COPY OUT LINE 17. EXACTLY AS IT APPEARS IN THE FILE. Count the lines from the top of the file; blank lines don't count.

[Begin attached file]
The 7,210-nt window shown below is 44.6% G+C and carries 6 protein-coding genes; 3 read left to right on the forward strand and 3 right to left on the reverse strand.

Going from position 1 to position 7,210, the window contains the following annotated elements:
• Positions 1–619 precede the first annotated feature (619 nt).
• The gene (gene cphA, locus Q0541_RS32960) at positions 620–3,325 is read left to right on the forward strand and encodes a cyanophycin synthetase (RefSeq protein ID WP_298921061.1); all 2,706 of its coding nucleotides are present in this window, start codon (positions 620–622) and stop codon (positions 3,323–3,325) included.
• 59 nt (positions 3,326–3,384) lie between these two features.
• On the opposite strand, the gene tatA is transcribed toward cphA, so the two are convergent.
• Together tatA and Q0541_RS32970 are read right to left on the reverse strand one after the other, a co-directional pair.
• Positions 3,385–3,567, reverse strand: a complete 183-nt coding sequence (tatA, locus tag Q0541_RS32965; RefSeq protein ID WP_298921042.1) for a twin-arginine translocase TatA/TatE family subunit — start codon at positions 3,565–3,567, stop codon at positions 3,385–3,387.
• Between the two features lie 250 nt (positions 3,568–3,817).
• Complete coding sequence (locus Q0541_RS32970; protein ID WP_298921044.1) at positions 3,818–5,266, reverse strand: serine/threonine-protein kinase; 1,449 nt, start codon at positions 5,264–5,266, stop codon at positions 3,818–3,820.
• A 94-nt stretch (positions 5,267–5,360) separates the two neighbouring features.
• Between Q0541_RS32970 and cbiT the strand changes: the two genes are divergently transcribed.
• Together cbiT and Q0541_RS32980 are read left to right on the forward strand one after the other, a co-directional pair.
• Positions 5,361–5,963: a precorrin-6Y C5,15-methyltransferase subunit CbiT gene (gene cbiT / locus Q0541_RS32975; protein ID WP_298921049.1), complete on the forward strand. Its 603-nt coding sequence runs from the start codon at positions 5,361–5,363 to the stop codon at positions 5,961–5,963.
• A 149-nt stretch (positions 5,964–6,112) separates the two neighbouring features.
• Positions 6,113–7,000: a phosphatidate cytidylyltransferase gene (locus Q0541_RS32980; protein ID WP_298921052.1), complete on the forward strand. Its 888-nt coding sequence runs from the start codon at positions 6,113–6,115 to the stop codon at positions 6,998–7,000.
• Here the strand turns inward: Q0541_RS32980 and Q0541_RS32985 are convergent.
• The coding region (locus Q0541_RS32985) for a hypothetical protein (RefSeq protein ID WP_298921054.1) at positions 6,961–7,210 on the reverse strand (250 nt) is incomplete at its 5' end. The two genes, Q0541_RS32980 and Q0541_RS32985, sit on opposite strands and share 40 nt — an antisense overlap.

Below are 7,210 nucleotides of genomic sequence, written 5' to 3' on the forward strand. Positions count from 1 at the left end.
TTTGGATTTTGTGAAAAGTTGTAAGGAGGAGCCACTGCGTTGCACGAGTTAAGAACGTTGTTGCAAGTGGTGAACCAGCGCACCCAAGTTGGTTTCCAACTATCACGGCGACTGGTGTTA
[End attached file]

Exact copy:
• Here the strand turns inward: Q0541_RS32980 and Q0541_RS32985 are convergent.